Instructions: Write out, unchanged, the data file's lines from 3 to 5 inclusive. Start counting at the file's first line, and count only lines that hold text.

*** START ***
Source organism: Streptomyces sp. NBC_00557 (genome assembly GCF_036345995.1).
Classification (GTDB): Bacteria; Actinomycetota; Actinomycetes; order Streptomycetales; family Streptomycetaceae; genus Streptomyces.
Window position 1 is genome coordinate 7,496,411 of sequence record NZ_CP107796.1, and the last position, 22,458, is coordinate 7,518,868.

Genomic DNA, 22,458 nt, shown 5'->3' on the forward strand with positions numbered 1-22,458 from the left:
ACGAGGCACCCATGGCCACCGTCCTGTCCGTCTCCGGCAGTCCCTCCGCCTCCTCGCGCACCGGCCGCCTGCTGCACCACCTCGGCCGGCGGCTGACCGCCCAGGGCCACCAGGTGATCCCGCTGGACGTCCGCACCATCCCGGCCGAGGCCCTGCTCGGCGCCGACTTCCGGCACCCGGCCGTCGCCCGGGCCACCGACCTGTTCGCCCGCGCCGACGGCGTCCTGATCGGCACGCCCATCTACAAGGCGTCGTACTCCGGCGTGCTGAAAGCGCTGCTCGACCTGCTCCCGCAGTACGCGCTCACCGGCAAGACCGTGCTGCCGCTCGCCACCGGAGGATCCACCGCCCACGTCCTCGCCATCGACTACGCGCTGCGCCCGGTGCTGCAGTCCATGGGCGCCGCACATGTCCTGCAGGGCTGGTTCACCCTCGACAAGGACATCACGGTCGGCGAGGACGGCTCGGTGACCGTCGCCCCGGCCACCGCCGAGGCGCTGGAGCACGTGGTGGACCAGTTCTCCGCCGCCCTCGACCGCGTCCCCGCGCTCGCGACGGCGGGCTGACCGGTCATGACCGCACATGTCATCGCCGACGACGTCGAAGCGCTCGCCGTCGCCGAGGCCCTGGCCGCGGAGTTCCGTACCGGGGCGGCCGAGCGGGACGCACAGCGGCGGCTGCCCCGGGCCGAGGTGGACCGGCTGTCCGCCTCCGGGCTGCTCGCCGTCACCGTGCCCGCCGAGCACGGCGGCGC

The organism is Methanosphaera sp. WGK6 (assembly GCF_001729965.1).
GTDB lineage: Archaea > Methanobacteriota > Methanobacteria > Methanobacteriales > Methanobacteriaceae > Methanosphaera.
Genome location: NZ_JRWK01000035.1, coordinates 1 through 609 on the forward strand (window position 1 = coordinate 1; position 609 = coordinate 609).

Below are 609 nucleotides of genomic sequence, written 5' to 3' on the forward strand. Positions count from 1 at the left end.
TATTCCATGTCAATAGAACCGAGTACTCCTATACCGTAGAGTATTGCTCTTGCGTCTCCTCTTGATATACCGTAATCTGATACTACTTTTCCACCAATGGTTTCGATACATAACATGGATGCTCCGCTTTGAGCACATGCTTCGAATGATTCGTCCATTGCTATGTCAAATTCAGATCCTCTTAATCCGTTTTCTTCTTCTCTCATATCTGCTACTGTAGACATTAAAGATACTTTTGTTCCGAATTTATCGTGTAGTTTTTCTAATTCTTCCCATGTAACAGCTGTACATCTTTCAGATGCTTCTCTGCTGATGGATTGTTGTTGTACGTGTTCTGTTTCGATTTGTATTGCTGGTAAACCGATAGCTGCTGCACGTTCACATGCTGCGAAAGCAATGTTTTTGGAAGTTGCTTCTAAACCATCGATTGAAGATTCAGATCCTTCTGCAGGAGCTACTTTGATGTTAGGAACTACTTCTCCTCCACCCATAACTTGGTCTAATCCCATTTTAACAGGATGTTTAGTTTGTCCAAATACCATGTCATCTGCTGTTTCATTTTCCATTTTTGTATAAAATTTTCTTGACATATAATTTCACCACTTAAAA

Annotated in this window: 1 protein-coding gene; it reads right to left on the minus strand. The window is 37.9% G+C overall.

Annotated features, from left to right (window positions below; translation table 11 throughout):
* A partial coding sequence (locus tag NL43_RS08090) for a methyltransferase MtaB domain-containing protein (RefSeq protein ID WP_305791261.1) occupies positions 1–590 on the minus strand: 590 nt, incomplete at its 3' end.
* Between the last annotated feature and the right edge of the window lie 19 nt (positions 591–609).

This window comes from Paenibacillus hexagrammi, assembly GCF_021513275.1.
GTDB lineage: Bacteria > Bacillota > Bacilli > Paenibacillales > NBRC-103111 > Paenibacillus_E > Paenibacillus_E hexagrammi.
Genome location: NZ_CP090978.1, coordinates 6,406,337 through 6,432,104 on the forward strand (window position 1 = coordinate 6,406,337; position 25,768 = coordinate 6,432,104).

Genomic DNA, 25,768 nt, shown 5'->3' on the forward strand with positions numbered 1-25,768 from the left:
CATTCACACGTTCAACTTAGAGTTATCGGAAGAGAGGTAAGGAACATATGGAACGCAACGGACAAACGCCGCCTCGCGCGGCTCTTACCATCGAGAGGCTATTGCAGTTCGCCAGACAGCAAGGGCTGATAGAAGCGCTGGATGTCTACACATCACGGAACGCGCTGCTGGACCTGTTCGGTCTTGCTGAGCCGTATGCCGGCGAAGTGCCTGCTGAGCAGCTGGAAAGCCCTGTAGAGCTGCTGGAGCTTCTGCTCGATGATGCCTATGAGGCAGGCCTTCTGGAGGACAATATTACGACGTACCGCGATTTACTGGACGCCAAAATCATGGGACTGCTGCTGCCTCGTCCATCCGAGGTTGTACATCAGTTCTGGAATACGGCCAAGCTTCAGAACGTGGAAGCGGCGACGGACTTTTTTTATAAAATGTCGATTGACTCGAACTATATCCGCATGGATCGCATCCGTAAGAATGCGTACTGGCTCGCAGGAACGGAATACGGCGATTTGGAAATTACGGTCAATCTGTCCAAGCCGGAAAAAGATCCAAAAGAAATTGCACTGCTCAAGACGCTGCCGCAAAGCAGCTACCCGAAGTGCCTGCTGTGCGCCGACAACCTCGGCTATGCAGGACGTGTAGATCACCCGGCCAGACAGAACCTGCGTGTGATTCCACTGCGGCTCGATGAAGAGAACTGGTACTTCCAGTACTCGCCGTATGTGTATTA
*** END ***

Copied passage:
Window position 1 is genome coordinate 7,496,411 of sequence record NZ_CP107796.1, and the last position, 22,458, is coordinate 7,518,868.

Genomic DNA, 22,458 nt, shown 5'->3' on the forward strand with positions numbered 1-22,458 from the left:
ACGAGGCACCCATGGCCACCGTCCTGTCCGTCTCCGGCAGTCCCTCCGCCTCCTCGCGCACCGGCCGCCTGCTGCACCACCTCGGCCGGCGGCTGACCGCCCAGGGCCACCAGGTGATCCCGCTGGACGTCCGCACCATCCCGGCCGAGGCCCTGCTCGGCGCCGACTTCCGGCACCCGGCCGTCGCCCGGGCCACCGACCTGTTCGCCCGCGCCGACGGCGTCCTGATCGGCACGCCCATCTACAAGGCGTCGTACTCCGGCGTGCTGAAAGCGCTGCTCGACCTGCTCCCGCAGTACGCGCTCACCGGCAAGACCGTGCTGCCGCTCGCCACCGGAGGATCCACCGCCCACGTCCTCGCCATCGACTACGCGCTGCGCCCGGTGCTGCAGTCCATGGGCGCCGCACATGTCCTGCAGGGCTGGTTCACCCTCGACAAGGACATCACGGTCGGCGAGGACGGCTCGGTGACCGTCGCCCCGGCCACCGCCGAGGCGCTGGAGCACGTGGTGGACCAGTTCTCCGCCGCCCTCGACCGCGTCCCCGCGCTCGCGACGGCGGGCTGACCGGTCATGACCGCACATGTCATCGCCGACGACGTCGAAGCGCTCGCCGTCGCCGAGGCCCTGGCCGCGGAGTTCCGTACCGGGGCGGCCGAGCGGGACGCACAGCGGCGGCTGCCCCGGGCCGAGGTGGACCGGCTGTCCGCCTCCGGGCTGCTCGCCGTCACCGTGCCCGCCGAGCACGGCGGCGC